Forum to examine ballistic fingerprinting

By Gus Bode

Policy implications, constitutional issues to be explored

Factoid:The forum will begin at 7:30 Tuesday night in Lesar Law Building, room 102. Admission is free.

After sniper shootings took the lives of 10 and injured three in Virginia, Maryland, and Washington D.C., questions were raised as to whether ballistic fingerprinting – the markings guns make on bullets and shell casings – played a role in quickly apprehending the offenders.


On Tuesday night, five speakers plan on exploring the ideas and implications involved with ballistic fingerprinting at an ACLU sponsored forum at 7:30 p.m. in the Lesar Law Building, room 102.

Tuesday’s panel will include the following:Don Gannell, a retired ballistics expert from the Illinois State Crime Lab; James Garofalo, chairman of SIUC’s Crime Study Center; Brannon P. Denning of SIUC’s School of Law; Chris Boyster of the Illinois Coalition Against Handgun Violence; and Joshua Powell, an SIUC sophomore in sociology.

Fingerprinting legislation has been introduced in Congress and President George W. Bush has asked the Bureau of Alcohol, Tobacco and Firearms to explore the issues involved. If legislation were passed, it would require that all guns manufactured be fired once with the bullet and casing collected and stored in a national database. In the event of a crime, police officers would have to collect the casing and bullet and match it to the one stored in the database.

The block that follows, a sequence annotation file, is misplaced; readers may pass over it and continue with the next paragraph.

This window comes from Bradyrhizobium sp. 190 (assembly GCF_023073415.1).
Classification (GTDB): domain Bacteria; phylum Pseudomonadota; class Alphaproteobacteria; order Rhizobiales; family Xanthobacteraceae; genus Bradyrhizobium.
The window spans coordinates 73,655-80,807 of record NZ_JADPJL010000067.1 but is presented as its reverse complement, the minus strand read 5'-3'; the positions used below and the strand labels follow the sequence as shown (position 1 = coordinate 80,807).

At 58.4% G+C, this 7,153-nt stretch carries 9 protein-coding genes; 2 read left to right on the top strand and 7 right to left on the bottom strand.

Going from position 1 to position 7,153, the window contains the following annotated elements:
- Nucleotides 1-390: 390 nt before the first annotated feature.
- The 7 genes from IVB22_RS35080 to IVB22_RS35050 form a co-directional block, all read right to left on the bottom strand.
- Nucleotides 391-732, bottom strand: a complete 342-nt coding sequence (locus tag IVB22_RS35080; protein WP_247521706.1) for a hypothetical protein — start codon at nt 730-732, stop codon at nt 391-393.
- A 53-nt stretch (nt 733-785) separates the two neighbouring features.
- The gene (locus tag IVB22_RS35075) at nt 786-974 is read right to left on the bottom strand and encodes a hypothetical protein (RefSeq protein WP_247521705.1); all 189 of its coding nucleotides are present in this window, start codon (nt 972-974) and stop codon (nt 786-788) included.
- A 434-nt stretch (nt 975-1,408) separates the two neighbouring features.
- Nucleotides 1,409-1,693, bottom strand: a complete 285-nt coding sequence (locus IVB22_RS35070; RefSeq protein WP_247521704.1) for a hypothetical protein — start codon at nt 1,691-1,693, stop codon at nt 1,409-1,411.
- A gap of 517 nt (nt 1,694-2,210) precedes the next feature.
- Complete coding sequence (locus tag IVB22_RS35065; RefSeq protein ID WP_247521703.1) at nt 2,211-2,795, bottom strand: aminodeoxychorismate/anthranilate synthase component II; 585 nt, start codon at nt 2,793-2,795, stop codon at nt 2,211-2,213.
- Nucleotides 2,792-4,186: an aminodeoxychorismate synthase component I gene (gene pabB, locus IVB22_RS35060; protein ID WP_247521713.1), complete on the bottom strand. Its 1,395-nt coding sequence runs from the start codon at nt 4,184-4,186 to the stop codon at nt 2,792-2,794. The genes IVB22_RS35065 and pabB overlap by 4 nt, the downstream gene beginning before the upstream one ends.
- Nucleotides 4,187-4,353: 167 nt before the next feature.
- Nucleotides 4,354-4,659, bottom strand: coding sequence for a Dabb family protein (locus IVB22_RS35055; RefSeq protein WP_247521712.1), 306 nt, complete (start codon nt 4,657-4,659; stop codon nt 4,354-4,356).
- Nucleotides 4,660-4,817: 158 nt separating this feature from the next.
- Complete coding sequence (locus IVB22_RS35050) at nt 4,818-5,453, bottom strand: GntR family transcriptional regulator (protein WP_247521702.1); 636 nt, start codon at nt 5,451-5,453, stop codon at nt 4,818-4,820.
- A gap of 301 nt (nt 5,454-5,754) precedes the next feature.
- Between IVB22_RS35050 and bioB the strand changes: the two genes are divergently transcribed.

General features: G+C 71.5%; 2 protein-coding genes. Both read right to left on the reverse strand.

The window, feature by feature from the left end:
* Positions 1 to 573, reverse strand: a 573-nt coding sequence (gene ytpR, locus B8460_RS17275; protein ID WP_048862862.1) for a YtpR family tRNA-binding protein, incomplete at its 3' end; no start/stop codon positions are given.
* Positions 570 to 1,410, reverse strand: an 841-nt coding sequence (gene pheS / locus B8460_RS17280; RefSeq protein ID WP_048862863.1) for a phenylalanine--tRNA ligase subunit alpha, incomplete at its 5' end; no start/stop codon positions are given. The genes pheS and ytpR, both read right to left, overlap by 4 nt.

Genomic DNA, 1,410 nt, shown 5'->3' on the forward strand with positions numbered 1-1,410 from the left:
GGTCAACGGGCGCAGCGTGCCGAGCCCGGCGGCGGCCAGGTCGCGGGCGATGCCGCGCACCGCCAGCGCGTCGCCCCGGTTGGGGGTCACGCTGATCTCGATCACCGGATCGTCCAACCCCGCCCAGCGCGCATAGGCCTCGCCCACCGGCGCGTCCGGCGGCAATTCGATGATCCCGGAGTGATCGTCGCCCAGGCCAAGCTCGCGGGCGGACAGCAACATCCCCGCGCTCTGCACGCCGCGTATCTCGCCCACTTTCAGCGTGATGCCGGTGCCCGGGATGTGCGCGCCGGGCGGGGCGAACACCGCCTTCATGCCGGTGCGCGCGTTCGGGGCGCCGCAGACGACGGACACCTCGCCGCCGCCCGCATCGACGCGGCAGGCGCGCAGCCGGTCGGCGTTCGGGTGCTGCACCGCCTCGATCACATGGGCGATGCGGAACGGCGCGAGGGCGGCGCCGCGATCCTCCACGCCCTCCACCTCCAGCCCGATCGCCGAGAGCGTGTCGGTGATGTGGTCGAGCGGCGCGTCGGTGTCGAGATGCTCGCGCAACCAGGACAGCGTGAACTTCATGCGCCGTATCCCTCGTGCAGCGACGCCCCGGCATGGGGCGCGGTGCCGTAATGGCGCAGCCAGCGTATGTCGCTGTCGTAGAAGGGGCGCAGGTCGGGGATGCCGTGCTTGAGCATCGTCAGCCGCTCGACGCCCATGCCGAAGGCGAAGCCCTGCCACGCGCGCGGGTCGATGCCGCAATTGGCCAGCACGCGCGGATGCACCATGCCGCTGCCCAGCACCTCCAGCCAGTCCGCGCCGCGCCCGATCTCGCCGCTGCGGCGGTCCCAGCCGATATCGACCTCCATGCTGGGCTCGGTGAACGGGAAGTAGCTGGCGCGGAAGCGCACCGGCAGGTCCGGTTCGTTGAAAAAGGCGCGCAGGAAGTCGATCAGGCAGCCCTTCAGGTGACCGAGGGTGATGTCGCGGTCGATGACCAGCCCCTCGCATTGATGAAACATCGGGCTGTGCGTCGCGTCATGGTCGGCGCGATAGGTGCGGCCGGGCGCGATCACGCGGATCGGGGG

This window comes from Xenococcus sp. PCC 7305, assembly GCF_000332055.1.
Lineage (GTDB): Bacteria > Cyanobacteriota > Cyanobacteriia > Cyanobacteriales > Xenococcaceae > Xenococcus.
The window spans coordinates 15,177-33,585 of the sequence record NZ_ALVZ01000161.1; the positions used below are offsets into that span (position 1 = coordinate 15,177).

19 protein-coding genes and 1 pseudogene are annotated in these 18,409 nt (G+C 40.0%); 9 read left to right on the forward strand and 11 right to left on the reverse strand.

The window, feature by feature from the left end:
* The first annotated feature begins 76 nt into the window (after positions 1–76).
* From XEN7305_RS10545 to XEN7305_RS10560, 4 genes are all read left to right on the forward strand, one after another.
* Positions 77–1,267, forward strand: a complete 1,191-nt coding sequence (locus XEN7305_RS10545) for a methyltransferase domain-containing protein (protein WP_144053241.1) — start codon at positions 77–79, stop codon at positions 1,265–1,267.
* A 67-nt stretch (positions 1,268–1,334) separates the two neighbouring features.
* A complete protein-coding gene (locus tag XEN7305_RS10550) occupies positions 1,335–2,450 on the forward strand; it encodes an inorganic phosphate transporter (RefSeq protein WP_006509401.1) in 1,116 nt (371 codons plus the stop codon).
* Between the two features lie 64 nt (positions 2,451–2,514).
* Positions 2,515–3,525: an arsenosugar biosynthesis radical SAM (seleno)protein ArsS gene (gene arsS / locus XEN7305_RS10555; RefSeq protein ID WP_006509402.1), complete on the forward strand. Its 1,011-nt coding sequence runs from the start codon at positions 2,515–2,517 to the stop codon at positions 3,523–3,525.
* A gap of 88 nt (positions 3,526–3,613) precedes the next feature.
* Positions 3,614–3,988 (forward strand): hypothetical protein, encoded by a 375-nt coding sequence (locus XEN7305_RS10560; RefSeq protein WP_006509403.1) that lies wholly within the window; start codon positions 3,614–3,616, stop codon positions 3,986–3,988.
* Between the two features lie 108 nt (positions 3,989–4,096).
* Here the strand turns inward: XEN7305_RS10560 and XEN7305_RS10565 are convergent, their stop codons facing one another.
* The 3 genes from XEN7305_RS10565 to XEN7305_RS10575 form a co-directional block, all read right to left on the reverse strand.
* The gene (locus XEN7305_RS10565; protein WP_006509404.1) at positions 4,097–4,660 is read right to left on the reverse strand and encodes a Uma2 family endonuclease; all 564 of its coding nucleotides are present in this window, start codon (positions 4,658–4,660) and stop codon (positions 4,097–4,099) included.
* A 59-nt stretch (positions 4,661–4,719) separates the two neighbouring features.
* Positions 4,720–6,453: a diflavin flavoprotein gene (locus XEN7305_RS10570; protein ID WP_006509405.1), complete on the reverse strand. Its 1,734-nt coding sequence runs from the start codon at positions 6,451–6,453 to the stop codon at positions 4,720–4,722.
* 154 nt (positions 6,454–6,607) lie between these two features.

Mark Schneider, a representative from the ACLU, said the forum would expose the audience to diverse points of view.

“They can expect technical expertise as to whether this legislative has any prospect of working,” he said. “There will be a technical side, pro and con sides, second amendment analysis and public policy expertise.”

Recently the National Rifle Association spoke out against such legislation, saying that it is “flawed, unworkable and infringes on the rights of tens of millions of law-abiding Americans.”

Schneider said the ACLU has not taken a stance on the proposed legislation and is only interested in creating a forum to encourage discussion among differing views.


The free forum is expected to last about an hour. Each panel member will speak for 10 minutes, followed by debate between members and a question and answer segment with the audience.

Reporter Brad Brondsema can be reached at [email protected]